KM: It was mainly two hours each way in a car.
DL: Speaking of movies, I saw a post on your website titled "7 Hilarious Need-to-know Facts About Star Wars." What are your thoughts on the new films?
KM: I would have been a lot more excited about J.J. Abrams doing them if he wasn’t doing the Star Trek films too. It seems like a weird cross-pollination, having one guy doing all of our iconic sci-fi films. Surely there are two directors in the world who can make a good sci-fi film, right? It’s just annoying to me that Hollywood is that myopic. Like, "J.J. Abrams did Star Trek -- that’s got Star in the title, so he can do these, too!" But I do think it’s an excellent sign that George Lucas has incredibly little to do with these new ones.
DL: You guys have had your share of music in films. People like myself went nuts when they heard "After Hours" in Nick and Norah’s Infinite Playlist. I put it on all my party mixes, and people just love it. Why is that?
KM: I think, simply, on paper, it’s uptempo, it’s got jangle, it’s got harmonies, it’s got a soaring chorus -- and lyrics about alcoholism. What more could you possibly want [laughs]? I’ve seen a couple of our songs in a few things. I was admittedly a pretty big fan of The O.C. back in the day, and it definitely makes your skin crawl a little bit to have your song playing in a scene when Ryan is practicing his boxing – it just seems goofy and out of place, and not at all what you had in mind at the time you wrote it – which is fine.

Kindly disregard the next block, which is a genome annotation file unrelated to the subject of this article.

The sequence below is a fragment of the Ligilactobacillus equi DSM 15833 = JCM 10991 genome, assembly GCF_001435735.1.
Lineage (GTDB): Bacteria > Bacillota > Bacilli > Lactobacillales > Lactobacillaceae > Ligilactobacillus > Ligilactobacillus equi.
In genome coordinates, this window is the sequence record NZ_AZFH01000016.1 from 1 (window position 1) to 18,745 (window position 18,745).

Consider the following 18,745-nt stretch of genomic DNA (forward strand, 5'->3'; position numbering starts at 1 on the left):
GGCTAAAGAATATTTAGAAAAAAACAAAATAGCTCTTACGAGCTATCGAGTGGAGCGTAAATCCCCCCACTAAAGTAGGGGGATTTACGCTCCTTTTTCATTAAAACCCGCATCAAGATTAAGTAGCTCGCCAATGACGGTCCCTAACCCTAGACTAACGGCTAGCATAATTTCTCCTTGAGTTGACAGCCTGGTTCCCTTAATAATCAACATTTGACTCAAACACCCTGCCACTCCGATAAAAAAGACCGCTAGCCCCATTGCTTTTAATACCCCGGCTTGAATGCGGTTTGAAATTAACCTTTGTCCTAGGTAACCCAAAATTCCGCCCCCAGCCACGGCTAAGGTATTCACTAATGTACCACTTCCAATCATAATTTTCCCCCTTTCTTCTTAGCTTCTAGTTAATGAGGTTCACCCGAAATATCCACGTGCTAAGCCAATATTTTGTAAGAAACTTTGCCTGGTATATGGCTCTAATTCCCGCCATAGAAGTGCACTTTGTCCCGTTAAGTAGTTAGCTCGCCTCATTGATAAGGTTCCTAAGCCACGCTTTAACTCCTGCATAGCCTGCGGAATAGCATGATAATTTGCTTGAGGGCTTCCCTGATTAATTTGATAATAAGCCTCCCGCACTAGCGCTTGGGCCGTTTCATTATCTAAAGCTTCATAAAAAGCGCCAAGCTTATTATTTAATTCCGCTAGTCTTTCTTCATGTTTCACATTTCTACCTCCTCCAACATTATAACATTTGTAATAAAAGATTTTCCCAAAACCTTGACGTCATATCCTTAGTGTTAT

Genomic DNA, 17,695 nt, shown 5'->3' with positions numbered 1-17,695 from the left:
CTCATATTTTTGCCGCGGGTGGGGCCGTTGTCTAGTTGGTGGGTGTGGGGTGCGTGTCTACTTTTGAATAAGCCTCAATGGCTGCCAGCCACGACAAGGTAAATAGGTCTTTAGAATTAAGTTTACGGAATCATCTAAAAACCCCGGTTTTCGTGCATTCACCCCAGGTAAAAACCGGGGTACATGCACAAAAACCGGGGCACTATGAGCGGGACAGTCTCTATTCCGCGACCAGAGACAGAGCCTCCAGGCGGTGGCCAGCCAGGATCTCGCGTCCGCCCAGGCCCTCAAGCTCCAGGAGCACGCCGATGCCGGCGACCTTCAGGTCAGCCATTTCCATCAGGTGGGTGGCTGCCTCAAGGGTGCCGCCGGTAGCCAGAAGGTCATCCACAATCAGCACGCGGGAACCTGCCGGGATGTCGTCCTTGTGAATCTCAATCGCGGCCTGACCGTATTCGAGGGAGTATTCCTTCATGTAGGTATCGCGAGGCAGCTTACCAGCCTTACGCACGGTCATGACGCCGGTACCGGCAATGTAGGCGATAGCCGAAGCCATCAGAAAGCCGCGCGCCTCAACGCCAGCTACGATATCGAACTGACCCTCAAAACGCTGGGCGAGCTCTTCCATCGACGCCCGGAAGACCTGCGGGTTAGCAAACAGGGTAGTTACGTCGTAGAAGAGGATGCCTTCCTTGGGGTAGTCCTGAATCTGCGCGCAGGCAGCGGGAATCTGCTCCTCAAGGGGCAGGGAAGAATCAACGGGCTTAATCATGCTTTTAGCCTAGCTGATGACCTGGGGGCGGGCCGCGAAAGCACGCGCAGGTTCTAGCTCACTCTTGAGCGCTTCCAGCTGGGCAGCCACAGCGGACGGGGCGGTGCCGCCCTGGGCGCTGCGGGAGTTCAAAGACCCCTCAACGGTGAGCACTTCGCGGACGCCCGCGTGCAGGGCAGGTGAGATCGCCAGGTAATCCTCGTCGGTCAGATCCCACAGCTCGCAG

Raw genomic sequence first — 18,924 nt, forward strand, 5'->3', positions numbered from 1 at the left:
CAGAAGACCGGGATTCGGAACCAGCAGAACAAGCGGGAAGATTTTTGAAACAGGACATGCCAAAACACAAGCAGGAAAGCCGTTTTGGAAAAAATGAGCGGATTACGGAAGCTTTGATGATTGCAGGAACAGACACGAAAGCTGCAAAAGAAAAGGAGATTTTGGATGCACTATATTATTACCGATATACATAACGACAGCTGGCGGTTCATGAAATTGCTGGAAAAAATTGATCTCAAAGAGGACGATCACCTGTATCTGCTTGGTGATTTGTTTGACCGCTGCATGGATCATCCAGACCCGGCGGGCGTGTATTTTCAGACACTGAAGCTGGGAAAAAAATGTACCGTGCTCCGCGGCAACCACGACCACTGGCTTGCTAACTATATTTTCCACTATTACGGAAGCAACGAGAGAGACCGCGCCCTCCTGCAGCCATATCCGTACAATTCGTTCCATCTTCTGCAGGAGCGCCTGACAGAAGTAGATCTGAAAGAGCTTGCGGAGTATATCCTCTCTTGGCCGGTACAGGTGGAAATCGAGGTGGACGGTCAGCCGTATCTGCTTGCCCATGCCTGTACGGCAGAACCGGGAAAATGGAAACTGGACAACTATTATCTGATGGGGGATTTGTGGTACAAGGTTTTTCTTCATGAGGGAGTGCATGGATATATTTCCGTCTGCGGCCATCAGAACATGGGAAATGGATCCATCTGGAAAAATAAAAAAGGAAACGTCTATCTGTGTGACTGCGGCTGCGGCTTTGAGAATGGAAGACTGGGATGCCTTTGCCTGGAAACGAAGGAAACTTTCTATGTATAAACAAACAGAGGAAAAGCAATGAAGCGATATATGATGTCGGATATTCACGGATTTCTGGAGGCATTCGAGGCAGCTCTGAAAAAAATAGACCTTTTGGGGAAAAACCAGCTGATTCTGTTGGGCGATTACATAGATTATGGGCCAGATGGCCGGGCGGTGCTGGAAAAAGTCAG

DL: When With Love and Squalor hit, there were a ton of bands putting out great records that have either trailed off or broken up entirely. How do you explain the band’s longevity? Is it surprising?
KM: Not really, but when you phrase it in that context, it seems notable. Chris and I had been best friends for years when we started the band. So it doesn’t seem weird to me that we can work together and hang out together every day.
DL: That’s funny because you hear about how bands get off tour and all the members of a band will go to the four corners of the nation to get away from one another.
KM: Which is totally understandable. Tour does make you hate people. You just get really tired of being around the same people. You see all the petty little annoyances that only a significant other should have to deal with. But, yeah, it’s nice that we like each other fundamentally enough that when we stop touring that we’re like, "Let’s hang out now."
DL: So what’s the one thing about Chris that annoys you the most?